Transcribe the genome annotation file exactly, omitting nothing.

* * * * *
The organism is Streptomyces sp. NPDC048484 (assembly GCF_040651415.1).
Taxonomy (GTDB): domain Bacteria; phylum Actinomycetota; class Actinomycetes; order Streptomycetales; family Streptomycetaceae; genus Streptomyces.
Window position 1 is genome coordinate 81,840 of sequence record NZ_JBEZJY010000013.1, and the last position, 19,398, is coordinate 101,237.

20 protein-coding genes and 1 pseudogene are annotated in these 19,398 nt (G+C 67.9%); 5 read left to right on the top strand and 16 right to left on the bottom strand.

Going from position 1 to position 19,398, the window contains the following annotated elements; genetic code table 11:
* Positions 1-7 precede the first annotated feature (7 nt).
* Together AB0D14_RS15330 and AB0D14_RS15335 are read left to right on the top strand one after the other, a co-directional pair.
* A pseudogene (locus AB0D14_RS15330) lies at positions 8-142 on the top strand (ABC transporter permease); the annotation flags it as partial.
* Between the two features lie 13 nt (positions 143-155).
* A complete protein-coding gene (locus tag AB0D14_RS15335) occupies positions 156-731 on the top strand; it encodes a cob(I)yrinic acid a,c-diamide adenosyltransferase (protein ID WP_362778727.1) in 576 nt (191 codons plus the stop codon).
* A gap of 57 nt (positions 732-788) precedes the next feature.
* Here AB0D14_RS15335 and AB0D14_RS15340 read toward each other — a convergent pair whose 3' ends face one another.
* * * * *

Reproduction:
The organism is Streptomyces sp. NPDC048484 (assembly GCF_040651415.1).
Taxonomy (GTDB): domain Bacteria; phylum Actinomycetota; class Actinomycetes; order Streptomycetales; family Streptomycetaceae; genus Streptomyces.
Window position 1 is genome coordinate 81,840 of sequence record NZ_JBEZJY010000013.1, and the last position, 19,398, is coordinate 101,237.

20 protein-coding genes and 1 pseudogene are annotated in these 19,398 nt (G+C 67.9%); 5 read left to right on the top strand and 16 right to left on the bottom strand.

Going from position 1 to position 19,398, the window contains the following annotated elements; genetic code table 11:
* Positions 1-7 precede the first annotated feature (7 nt).
* Together AB0D14_RS15330 and AB0D14_RS15335 are read left to right on the top strand one after the other, a co-directional pair.
* A pseudogene (locus AB0D14_RS15330) lies at positions 8-142 on the top strand (ABC transporter permease); the annotation flags it as partial.
* Between the two features lie 13 nt (positions 143-155).
* A complete protein-coding gene (locus tag AB0D14_RS15335) occupies positions 156-731 on the top strand; it encodes a cob(I)yrinic acid a,c-diamide adenosyltransferase (protein ID WP_362778727.1) in 576 nt (191 codons plus the stop codon).
* A gap of 57 nt (positions 732-788) precedes the next feature.
* Here AB0D14_RS15335 and AB0D14_RS15340 read toward each other — a convergent pair whose 3' ends face one another.